It appears that the action bug has finally bitten Bobby Deol really hard. However, in his attempts to don the mantle of the angry-young-man, he fails miserably. Director Raj Kanwar gives a shabby treatment to the script which is supposed to be based on the Hollywood thriller, Devil's Own. The director's perspective on the issue of terrorism lacks sensibility and is misleading. His justification of the hero's purchase of arms from Pakistani militants raises questions about the principles of the censor board, which while raising hue and cry over the issue of obscenity in films, has let off a film that conveys an outrageous message to the public.
The story has nothing new to offer. It's just a tale of a youth who takes up arms to seek revenge on those who killed his parents. Rajbir (Bobby Deol) is a terrorist who clamours that terrorists are not born and that it is the society that creates terrorists. Unlike the conventional terrorists who have grand agendas, Rajbir's only agenda is to kill Ashutosh Rana, a corrupt DIG, who years ago wiped out the entire family of Rajbir. So Rajbir changes to Badal, a simple garage owner and enters a hill-station where Ashutosh Rana is posted. He befriends Amrish Puri, a police officer who works under Ashutosh Rana and simultaneously romances with Rani Mukherji. After a few songs and some drama, Badal's true colours are revealed and Amrish Puri goes to catch him. But since an Indian hero cannot be stopped from accomplishing his task, Amrish Puri changes his mind in the last moment to allow Badal to kill Ashutosh Rana and thus ends another morbid Bollywood movie.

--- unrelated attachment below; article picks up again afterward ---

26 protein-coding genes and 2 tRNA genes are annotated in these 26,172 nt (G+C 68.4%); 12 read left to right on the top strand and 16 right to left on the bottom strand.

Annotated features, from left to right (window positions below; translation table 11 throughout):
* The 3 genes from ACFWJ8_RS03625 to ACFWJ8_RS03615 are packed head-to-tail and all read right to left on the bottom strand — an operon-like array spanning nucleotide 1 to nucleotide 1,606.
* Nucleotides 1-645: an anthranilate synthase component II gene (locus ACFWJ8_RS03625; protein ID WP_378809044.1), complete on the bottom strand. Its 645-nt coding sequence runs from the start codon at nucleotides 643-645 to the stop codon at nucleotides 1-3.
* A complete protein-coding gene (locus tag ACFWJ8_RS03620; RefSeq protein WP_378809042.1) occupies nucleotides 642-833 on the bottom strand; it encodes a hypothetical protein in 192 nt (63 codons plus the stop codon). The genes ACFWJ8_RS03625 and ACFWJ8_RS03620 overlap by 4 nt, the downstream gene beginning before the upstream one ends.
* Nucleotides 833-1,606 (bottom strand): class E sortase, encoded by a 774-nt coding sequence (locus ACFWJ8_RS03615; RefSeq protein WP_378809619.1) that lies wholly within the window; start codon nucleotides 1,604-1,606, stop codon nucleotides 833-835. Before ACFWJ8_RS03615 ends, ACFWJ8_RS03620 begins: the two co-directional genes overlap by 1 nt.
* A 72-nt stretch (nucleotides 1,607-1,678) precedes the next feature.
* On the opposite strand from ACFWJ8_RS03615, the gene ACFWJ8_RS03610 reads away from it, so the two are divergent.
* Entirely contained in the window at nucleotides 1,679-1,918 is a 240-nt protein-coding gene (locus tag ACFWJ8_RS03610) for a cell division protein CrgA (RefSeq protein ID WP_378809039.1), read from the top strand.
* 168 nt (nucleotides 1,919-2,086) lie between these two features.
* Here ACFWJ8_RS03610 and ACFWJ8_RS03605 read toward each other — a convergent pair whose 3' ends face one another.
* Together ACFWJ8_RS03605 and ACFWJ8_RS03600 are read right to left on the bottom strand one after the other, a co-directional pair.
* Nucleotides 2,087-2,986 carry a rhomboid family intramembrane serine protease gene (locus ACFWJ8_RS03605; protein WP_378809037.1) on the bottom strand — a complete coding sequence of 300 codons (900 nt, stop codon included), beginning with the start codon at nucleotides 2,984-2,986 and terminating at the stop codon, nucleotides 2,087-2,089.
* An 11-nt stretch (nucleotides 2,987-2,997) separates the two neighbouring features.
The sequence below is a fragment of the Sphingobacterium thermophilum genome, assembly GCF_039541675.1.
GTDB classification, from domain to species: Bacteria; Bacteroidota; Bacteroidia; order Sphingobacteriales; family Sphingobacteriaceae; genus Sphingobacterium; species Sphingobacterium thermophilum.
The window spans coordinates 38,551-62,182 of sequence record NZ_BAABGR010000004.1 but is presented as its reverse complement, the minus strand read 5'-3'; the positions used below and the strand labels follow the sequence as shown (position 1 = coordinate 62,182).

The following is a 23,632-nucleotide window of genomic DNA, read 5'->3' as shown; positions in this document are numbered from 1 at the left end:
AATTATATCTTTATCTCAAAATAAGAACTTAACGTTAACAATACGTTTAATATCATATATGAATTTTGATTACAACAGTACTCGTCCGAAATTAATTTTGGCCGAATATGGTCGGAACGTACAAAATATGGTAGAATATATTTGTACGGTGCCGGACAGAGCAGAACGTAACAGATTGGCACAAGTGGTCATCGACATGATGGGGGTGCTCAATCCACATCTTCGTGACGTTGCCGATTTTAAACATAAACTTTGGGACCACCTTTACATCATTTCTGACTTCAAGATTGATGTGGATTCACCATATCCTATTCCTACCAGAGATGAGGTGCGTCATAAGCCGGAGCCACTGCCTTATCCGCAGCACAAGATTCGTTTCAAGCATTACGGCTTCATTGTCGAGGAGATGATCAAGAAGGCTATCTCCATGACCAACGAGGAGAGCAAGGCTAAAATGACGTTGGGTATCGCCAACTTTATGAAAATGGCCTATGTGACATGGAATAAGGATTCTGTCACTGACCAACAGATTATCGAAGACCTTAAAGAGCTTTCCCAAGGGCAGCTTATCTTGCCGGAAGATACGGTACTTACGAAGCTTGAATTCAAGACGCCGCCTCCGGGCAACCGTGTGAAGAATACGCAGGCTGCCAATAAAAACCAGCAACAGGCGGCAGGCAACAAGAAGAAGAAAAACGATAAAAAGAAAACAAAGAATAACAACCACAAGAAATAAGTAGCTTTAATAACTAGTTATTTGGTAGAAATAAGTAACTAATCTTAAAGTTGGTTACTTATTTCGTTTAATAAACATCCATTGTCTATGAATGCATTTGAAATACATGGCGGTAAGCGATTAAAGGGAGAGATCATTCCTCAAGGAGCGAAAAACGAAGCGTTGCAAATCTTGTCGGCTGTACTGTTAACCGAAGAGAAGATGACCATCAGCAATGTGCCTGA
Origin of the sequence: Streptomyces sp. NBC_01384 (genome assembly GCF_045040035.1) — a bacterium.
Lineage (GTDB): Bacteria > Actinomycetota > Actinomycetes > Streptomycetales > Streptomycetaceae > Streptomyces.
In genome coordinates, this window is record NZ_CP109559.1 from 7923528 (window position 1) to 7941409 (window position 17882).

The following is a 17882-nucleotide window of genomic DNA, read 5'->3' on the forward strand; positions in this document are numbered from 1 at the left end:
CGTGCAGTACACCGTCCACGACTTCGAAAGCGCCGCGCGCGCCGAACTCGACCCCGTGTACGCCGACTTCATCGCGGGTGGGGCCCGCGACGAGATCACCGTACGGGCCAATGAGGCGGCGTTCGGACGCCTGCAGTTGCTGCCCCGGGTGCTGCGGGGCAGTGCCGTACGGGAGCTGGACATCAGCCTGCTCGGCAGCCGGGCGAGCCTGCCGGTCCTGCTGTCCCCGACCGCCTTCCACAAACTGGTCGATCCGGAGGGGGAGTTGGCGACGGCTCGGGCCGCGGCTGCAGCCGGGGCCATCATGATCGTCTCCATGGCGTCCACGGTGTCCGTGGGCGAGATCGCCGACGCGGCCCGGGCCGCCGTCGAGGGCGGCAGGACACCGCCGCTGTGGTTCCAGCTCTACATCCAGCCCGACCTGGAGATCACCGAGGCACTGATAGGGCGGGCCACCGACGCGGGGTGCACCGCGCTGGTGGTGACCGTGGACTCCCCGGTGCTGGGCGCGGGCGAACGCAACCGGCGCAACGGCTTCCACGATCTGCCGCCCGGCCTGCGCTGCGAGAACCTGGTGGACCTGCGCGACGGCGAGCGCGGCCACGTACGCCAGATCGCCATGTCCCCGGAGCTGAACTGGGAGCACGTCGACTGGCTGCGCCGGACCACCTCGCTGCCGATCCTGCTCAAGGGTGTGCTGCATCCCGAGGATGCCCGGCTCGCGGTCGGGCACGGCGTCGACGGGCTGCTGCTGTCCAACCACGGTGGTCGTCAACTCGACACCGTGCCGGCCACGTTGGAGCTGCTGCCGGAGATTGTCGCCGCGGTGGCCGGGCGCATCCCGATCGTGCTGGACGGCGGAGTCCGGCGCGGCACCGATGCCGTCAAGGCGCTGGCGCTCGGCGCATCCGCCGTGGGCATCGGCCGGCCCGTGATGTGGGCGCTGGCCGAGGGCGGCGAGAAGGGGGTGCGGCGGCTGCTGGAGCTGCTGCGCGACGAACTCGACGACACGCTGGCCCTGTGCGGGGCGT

The movie lacks the touch of reality. It is strange that Bobby Deol had to become a full fledged terrorist looting banks and purchasing arms from Pakistanis when his only aim was to kill Ashutosh Rana, which could have been done in a simpler manner. Bobby Deol in his reticent behaviour as Badal was probably trying to do a Manisha Koirala in Dil Se but fails in his role as a terrorist. In the end, he appears to be nothing more than a trivial street fighter. Anu Malik's music is hummable in a few songs. Ashish Vidhyarthi, as Rajbir's mentor, Johnny Lever as the satirical Sardarji Guler Mehndi, Ashutosh Rana and Amrish Puri perform well, but the unconvincing storyline lets down this film.